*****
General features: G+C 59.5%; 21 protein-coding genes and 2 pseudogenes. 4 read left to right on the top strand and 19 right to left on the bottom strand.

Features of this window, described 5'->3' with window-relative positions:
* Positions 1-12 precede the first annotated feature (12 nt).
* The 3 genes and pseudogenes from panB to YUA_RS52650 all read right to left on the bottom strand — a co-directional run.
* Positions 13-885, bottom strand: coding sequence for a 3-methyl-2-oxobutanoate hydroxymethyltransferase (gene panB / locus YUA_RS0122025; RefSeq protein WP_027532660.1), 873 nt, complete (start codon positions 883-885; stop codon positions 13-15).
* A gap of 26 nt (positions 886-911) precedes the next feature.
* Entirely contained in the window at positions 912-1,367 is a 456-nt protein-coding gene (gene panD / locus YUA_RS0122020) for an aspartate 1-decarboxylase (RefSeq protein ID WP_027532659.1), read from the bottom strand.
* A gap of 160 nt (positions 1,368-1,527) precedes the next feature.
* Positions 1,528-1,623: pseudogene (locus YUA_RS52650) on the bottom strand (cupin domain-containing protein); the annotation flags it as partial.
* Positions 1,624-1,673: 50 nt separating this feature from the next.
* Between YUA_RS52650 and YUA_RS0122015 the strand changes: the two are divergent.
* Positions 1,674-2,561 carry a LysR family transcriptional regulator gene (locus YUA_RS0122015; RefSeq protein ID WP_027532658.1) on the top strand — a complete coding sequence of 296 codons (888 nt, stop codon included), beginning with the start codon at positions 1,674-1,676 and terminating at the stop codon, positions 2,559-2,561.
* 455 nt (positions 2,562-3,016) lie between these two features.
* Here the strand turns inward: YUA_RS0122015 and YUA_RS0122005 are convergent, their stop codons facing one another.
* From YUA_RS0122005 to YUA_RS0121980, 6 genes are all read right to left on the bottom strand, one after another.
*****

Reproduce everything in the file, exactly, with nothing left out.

General features: G+C 59.5%; 21 protein-coding genes and 2 pseudogenes. 4 read left to right on the top strand and 19 right to left on the bottom strand.

Features of this window, described 5'->3' with window-relative positions:
* Positions 1-12 precede the first annotated feature (12 nt).
* The 3 genes and pseudogenes from panB to YUA_RS52650 all read right to left on the bottom strand — a co-directional run.
* Positions 13-885, bottom strand: coding sequence for a 3-methyl-2-oxobutanoate hydroxymethyltransferase (gene panB / locus YUA_RS0122025; RefSeq protein WP_027532660.1), 873 nt, complete (start codon positions 883-885; stop codon positions 13-15).
* A gap of 26 nt (positions 886-911) precedes the next feature.
* Entirely contained in the window at positions 912-1,367 is a 456-nt protein-coding gene (gene panD / locus YUA_RS0122020) for an aspartate 1-decarboxylase (RefSeq protein ID WP_027532659.1), read from the bottom strand.
* A gap of 160 nt (positions 1,368-1,527) precedes the next feature.
* Positions 1,528-1,623: pseudogene (locus YUA_RS52650) on the bottom strand (cupin domain-containing protein); the annotation flags it as partial.
* Positions 1,624-1,673: 50 nt separating this feature from the next.
* Between YUA_RS52650 and YUA_RS0122015 the strand changes: the two are divergent.
* Positions 1,674-2,561 carry a LysR family transcriptional regulator gene (locus YUA_RS0122015; RefSeq protein ID WP_027532658.1) on the top strand — a complete coding sequence of 296 codons (888 nt, stop codon included), beginning with the start codon at positions 1,674-1,676 and terminating at the stop codon, positions 2,559-2,561.
* 455 nt (positions 2,562-3,016) lie between these two features.
* Here the strand turns inward: YUA_RS0122015 and YUA_RS0122005 are convergent, their stop codons facing one another.
* From YUA_RS0122005 to YUA_RS0121980, 6 genes are all read right to left on the bottom strand, one after another.